White Gold: Sugar in the New World

In The Sugar Barons: Family, Corruption, Empire, and War in the West Indies Matthew Parker, author of Panama Fever and Monte Cassino: The Hardest Fought Battle of World War II, uses the rise and fall of the sugar dynasties of the West Indies as a framework for the intertwined histories of sugar, slavery, the industrial revolution, and Britain’s American colonies.  The story is occasionally horrifying but never dull.

Parker begins with James Drax’s first experiments in growing sugar cane as an alternative to tobacco on Barbados in the early 1640s. He ends with the decline of the West Indian sugar industry following Britain’s abolition of slavery in 1838. In between he tells the story of how West Indian “white gold” transformed the British economy, not to mention the British diet. Along the way, he introduces the reader to pirates, Dutch financiers, dissolute planters, Quaker reformers–and the thousands of African slaves on whose backs the Sugar Revolution was built.

In my mind the most fascinating aspect of The Sugar Barons is the on-going relationship between the West Indies and Britain’s North American colonies.  In the world of British colonialism, the thirteen colonies on the Atlantic seaboard were the West Indies’ poor cousins. By the late eighteenth century, the West Indies were responsible for eighty percent of Britain’s colonial income.  Not surprisingly, Parliament was quick to pass laws that sacrificed the interests of the northern colonies in favor of those of the West Indies, ending with the Sugar Act of 1764 and the first step on the road to the American Revolution.


This review appeared previously in  Shelf Awareness for Readers.

Word With a Past: Juggernaut

The Hindu god Krishna is worshiped in the form of Jagannatha (Lord of the World) in a famous 12th c temple in Puri, in the Indian state of Orissa.

The most important of the annual festivals associated with the Jagannatha temple is the Chariot Festival.  The god’s image is placed in a highly decorated wagon and taken on procession from the temple to the country house of the god.   The wagon is so heavy that it takes hundreds of worshippers to move it.   The procession is accompanied by thousands of pilgrims, who crowd around the wagon.  Between the crush of the crowd and the weight of the wagon, accidents are common.   Occasionally an ecstatic pilgrim throws himself under the wagon’s wheels.

he Chariot Festival of the Jagannatha temple, Puri, Orissa, India. Enclyclopedia Britanica


Quiet devotions by individual worshippers don’t make much of a story.  Huge crowds and an inexorable wagon that crushes worshippers under its wheels?  The stuff that travelers’ tales are made of.  As early as the 14th century, European travelers in India were fascinated by the story of the Chariot Festival, and the worshippers who “cast themselves under the chariot, so that its wheels may go over them, saying that they desire to die for their god,”  (Friar Odoric, c 1321. Just to give an example.)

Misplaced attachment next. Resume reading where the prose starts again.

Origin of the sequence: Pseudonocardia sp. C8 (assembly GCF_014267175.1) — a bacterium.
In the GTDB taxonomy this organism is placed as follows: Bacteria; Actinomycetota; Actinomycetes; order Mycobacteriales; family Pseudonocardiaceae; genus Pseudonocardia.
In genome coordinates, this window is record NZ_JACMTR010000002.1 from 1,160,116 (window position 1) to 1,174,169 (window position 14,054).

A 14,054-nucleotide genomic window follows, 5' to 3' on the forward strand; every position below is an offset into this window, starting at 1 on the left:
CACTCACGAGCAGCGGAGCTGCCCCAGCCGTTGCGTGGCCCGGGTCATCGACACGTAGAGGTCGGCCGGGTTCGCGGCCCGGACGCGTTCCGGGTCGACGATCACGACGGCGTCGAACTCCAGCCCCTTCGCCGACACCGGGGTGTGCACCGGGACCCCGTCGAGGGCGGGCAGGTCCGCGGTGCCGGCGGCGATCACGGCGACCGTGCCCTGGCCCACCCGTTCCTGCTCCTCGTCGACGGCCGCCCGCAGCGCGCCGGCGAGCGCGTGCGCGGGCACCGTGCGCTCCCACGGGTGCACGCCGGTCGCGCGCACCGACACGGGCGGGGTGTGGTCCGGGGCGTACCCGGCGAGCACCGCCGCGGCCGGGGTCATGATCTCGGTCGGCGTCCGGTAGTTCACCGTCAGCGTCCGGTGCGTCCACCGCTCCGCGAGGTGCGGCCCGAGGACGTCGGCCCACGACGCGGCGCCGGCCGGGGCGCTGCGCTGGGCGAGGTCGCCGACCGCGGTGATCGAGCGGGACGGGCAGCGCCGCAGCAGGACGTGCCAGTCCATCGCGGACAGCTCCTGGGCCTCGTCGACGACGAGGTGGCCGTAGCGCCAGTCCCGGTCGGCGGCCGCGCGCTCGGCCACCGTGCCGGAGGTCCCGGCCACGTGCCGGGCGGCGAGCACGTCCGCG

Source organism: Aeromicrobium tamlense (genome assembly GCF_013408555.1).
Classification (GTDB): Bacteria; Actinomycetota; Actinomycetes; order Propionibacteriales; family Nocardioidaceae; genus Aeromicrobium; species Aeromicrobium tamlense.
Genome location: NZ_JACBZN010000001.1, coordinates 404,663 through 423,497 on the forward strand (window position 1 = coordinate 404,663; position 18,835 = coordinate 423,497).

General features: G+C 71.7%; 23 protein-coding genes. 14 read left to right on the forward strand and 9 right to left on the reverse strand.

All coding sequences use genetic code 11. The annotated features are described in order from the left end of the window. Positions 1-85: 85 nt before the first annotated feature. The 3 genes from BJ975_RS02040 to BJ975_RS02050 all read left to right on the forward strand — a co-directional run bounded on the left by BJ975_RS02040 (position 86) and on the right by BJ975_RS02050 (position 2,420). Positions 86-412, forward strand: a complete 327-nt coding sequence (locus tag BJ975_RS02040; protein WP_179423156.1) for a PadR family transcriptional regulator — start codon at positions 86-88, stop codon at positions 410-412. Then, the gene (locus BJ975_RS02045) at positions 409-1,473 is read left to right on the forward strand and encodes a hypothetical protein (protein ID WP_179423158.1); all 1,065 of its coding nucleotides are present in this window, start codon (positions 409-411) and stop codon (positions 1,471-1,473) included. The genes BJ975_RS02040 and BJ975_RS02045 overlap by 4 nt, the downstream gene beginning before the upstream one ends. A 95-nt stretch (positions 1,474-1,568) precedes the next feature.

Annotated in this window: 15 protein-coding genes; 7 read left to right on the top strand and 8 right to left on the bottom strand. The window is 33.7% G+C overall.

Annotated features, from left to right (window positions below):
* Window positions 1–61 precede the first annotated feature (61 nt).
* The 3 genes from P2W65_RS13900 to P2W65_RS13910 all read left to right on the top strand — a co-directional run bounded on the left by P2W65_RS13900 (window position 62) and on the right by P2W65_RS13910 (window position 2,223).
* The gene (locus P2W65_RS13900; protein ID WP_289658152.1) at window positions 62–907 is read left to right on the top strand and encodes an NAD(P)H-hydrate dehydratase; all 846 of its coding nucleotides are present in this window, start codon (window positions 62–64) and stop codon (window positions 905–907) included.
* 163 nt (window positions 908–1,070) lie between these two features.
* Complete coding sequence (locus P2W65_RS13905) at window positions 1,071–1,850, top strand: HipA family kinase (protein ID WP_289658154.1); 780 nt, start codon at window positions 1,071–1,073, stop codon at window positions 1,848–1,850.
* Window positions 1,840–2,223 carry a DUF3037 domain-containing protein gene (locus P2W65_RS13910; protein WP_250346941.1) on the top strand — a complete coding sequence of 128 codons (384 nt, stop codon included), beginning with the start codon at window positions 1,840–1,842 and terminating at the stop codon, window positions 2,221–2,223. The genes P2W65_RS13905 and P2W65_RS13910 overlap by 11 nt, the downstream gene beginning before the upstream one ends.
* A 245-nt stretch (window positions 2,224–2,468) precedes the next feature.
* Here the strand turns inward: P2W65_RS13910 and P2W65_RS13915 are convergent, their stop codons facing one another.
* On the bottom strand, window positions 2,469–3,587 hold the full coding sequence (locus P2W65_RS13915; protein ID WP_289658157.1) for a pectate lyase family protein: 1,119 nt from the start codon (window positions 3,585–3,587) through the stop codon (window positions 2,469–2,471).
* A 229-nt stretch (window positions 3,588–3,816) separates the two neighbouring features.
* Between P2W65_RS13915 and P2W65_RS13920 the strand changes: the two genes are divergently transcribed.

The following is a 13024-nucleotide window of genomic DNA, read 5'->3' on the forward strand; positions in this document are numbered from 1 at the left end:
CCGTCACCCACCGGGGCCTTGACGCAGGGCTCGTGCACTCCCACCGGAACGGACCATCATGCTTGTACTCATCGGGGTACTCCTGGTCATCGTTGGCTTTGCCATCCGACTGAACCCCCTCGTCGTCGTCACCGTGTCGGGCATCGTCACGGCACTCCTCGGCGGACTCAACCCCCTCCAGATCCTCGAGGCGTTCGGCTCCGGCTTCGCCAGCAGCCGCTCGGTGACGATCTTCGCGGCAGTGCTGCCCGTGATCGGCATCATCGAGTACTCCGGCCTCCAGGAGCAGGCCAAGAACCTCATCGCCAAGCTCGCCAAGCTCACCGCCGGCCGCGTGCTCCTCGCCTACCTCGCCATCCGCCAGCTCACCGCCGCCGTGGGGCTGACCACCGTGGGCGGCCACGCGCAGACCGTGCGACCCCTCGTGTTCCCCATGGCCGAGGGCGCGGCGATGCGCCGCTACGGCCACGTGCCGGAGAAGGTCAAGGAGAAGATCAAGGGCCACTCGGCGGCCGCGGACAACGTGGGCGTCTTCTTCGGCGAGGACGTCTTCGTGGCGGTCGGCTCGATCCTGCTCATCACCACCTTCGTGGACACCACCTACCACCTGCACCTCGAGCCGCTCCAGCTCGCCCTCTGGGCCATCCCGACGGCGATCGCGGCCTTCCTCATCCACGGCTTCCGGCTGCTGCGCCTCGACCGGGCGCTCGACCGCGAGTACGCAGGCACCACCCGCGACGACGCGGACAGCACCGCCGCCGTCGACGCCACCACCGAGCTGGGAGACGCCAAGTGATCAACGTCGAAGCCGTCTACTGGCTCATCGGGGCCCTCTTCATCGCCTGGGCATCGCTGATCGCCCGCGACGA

In the nineteenth century, more than one responsible British official checked the Orissa province records and reported that the instances of death by chariot wheel were greatly exaggerated.  It  didn’t  do any good.  The story of the chariot of Jagannatha  had become a metaphorical juggernaut, capable of  crushing mere facts beneath its wheels.

Juggernaut, n.   Anything that draws blind and passionate devotion, or to which people are ruthlessly sacrificed.




History on Display: That’s Ruff

Sometimes you stumble across something small at a museum that overshadows the museum’s larger purpose in your mind.

For instance, the only thing I remember about the historical museum in Galena, Illinois, is a half-smoked cigar that a child picked up after General Grant discarded it.  The boy evidently treasured it for years, handing it down for several generations until someone donated it to the museum.  Thirty years later, I can still work up a head of steam about the museum’s decision to exhibit that cigar.  What were they thinking?

I was just as distracted, though in a good way, by a single artifact in the Rubens’ House in Antwerp.  When the last detail of the house has vanished from my head, I’ll still remember the portefraes.*

I love 16th century portraits.  Flemish families. Jolly Dutch burghers.  Tough Tudor courtiers, and their softer Stewart relatives (technically 17th century).  I love the way those portraits give you a glimpse at the personalities of their subjects.  And I love the clothes, including the ruffs.  Over the course of the century, those ruffs get bigger and bigger.  By the end of the century, really fashionable people had to eat their soup with a 2-foot long spoon.  (Honest, I couldn’t make this stuff up.) * *

I’ve always assumed those ruffs were held up with starch.   Wrong.

The largest ruffs, known as cartwheel ruffs, were supported by a metal frame that went around the wearer’s neck like, well,  a cartwheel around an axle.  The frames were covered with silver wire to make them more attractive, but not all the silver wire in the world could have made them comfortable.

Gives a whole new meaning to stiff-necked, doesn’t it?


* Also known as supportasses  and  underproppers.  The things you learn during a Google search.

** I don’t know about you, but give me a 2-foot long spoon and a bowl of soup and I can guarantee you I’ll have soup down my front.